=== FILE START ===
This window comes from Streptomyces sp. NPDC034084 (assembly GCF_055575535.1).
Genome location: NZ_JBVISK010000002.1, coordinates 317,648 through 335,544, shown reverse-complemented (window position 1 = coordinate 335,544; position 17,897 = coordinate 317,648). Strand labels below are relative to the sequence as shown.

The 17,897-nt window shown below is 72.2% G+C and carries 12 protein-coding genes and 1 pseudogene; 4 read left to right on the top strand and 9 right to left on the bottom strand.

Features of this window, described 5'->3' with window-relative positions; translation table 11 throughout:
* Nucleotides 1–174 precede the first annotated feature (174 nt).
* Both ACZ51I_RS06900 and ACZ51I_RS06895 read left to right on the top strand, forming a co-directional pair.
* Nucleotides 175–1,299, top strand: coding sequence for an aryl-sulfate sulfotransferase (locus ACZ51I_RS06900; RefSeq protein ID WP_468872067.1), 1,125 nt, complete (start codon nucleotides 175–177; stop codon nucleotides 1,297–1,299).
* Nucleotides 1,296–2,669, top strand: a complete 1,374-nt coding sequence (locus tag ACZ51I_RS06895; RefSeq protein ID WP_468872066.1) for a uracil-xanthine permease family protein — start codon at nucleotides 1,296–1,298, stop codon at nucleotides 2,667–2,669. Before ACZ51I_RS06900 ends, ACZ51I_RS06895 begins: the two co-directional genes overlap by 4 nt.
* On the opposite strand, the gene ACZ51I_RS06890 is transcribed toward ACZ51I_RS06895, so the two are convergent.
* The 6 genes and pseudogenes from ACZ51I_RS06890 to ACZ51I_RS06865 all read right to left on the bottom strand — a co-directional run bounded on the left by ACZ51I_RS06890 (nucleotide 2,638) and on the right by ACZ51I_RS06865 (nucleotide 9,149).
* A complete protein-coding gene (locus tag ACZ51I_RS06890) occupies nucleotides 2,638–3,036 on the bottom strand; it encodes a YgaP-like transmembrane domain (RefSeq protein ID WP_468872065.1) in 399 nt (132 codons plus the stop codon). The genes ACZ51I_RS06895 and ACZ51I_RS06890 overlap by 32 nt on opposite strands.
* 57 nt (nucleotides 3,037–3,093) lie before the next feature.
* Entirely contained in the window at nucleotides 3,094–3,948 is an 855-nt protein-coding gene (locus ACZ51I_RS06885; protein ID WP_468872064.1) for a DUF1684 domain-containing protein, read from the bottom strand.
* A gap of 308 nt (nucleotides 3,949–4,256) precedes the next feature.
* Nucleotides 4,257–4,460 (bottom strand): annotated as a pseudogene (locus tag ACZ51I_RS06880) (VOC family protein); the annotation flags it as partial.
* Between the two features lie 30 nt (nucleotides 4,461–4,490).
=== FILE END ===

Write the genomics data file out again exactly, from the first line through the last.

This window comes from Streptomyces sp. NPDC034084 (assembly GCF_055575535.1).
Genome location: NZ_JBVISK010000002.1, coordinates 317,648 through 335,544, shown reverse-complemented (window position 1 = coordinate 335,544; position 17,897 = coordinate 317,648). Strand labels below are relative to the sequence as shown.

The 17,897-nt window shown below is 72.2% G+C and carries 12 protein-coding genes and 1 pseudogene; 4 read left to right on the top strand and 9 right to left on the bottom strand.

Features of this window, described 5'->3' with window-relative positions; translation table 11 throughout:
* Nucleotides 1–174 precede the first annotated feature (174 nt).
* Both ACZ51I_RS06900 and ACZ51I_RS06895 read left to right on the top strand, forming a co-directional pair.
* Nucleotides 175–1,299, top strand: coding sequence for an aryl-sulfate sulfotransferase (locus ACZ51I_RS06900; RefSeq protein ID WP_468872067.1), 1,125 nt, complete (start codon nucleotides 175–177; stop codon nucleotides 1,297–1,299).
* Nucleotides 1,296–2,669, top strand: a complete 1,374-nt coding sequence (locus tag ACZ51I_RS06895; RefSeq protein ID WP_468872066.1) for a uracil-xanthine permease family protein — start codon at nucleotides 1,296–1,298, stop codon at nucleotides 2,667–2,669. Before ACZ51I_RS06900 ends, ACZ51I_RS06895 begins: the two co-directional genes overlap by 4 nt.
* On the opposite strand, the gene ACZ51I_RS06890 is transcribed toward ACZ51I_RS06895, so the two are convergent.
* The 6 genes and pseudogenes from ACZ51I_RS06890 to ACZ51I_RS06865 all read right to left on the bottom strand — a co-directional run bounded on the left by ACZ51I_RS06890 (nucleotide 2,638) and on the right by ACZ51I_RS06865 (nucleotide 9,149).
* A complete protein-coding gene (locus tag ACZ51I_RS06890) occupies nucleotides 2,638–3,036 on the bottom strand; it encodes a YgaP-like transmembrane domain (RefSeq protein ID WP_468872065.1) in 399 nt (132 codons plus the stop codon). The genes ACZ51I_RS06895 and ACZ51I_RS06890 overlap by 32 nt on opposite strands.
* 57 nt (nucleotides 3,037–3,093) lie before the next feature.
* Entirely contained in the window at nucleotides 3,094–3,948 is an 855-nt protein-coding gene (locus ACZ51I_RS06885; protein ID WP_468872064.1) for a DUF1684 domain-containing protein, read from the bottom strand.
* A gap of 308 nt (nucleotides 3,949–4,256) precedes the next feature.
* Nucleotides 4,257–4,460 (bottom strand): annotated as a pseudogene (locus tag ACZ51I_RS06880) (VOC family protein); the annotation flags it as partial.
* Between the two features lie 30 nt (nucleotides 4,461–4,490).